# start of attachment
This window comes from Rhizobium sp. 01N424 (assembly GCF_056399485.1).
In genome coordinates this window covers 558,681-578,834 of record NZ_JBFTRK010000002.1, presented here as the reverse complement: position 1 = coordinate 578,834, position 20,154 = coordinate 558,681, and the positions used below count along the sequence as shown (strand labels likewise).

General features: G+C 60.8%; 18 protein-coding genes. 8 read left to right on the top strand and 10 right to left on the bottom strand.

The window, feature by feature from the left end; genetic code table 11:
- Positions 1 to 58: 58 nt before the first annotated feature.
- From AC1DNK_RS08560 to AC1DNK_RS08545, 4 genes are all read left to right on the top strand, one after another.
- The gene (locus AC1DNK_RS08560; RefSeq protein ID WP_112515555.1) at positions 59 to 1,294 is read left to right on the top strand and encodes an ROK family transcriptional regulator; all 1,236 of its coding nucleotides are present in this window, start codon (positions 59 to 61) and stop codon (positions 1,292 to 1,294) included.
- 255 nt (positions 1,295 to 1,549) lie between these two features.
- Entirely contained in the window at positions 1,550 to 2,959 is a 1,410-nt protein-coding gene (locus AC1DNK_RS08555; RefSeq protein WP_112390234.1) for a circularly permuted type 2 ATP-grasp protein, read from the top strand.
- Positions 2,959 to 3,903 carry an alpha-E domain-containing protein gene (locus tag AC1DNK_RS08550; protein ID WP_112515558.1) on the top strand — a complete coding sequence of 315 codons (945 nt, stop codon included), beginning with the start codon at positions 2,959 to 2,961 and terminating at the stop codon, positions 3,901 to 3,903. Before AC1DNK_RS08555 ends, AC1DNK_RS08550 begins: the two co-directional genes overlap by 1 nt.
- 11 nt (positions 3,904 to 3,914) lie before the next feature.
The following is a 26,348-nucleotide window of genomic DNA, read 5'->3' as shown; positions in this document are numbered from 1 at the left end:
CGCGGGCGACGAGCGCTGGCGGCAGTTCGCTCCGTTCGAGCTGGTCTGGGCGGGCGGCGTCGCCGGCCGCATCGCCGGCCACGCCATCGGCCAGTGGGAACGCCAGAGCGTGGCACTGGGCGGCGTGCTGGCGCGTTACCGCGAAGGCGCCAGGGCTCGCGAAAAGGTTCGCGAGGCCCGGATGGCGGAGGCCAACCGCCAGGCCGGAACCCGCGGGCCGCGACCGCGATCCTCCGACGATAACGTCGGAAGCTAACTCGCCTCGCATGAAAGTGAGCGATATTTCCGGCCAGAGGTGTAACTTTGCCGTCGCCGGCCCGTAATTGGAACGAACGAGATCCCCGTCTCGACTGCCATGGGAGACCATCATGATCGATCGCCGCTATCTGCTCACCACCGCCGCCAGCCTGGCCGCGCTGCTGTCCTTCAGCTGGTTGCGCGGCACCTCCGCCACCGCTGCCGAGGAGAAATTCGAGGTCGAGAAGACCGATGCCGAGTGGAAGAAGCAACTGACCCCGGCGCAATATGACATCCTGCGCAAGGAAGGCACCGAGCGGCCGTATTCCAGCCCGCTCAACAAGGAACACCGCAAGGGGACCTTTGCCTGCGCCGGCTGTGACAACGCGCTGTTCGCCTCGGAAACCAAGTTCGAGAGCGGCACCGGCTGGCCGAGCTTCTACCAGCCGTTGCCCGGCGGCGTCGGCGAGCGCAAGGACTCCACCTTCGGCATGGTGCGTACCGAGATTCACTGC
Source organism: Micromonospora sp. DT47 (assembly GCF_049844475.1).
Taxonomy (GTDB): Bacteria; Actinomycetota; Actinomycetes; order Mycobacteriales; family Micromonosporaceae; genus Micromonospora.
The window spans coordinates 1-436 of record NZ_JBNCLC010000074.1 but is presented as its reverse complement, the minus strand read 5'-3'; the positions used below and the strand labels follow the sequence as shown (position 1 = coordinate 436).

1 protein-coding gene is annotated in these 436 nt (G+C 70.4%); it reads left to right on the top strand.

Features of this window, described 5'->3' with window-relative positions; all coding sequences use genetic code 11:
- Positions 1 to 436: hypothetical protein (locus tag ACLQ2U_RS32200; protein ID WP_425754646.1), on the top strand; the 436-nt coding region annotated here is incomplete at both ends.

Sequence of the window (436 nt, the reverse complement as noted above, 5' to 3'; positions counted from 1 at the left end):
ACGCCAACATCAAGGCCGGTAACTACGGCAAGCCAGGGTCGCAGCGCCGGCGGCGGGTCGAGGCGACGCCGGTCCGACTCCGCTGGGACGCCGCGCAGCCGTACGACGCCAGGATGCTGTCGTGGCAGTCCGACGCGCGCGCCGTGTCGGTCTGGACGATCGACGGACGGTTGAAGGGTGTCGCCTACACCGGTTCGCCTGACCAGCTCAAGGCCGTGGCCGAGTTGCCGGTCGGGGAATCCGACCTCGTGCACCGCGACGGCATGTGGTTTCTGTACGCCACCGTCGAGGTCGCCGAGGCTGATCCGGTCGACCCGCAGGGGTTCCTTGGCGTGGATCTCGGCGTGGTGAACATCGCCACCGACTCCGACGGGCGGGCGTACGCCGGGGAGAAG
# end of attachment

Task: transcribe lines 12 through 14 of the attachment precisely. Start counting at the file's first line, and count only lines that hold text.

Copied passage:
The following is a 26,348-nucleotide window of genomic DNA, read 5'->3' as shown; positions in this document are numbered from 1 at the left end:
CGCGGGCGACGAGCGCTGGCGGCAGTTCGCTCCGTTCGAGCTGGTCTGGGCGGGCGGCGTCGCCGGCCGCATCGCCGGCCACGCCATCGGCCAGTGGGAACGCCAGAGCGTGGCACTGGGCGGCGTGCTGGCGCGTTACCGCGAAGGCGCCAGGGCTCGCGAAAAGGTTCGCGAGGCCCGGATGGCGGAGGCCAACCGCCAGGCCGGAACCCGCGGGCCGCGACCGCGATCCTCCGACGATAACGTCGGAAGCTAACTCGCCTCGCATGAAAGTGAGCGATATTTCCGGCCAGAGGTGTAACTTTGCCGTCGCCGGCCCGTAATTGGAACGAACGAGATCCCCGTCTCGACTGCCATGGGAGACCATCATGATCGATCGCCGCTATCTGCTCACCACCGCCGCCAGCCTGGCCGCGCTGCTGTCCTTCAGCTGGTTGCGCGGCACCTCCGCCACCGCTGCCGAGGAGAAATTCGAGGTCGAGAAGACCGATGCCGAGTGGAAGAAGCAACTGACCCCGGCGCAATATGACATCCTGCGCAAGGAAGGCACCGAGCGGCCGTATTCCAGCCCGCTCAACAAGGAACACCGCAAGGGGACCTTTGCCTGCGCCGGCTGTGACAACGCGCTGTTCGCCTCGGAAACCAAGTTCGAGAGCGGCACCGGCTGGCCGAGCTTCTACCAGCCGTTGCCCGGCGGCGTCGGCGAGCGCAAGGACTCCACCTTCGGCATGGTGCGTACCGAGATTCACTGC
Source organism: Micromonospora sp. DT47 (assembly GCF_049844475.1).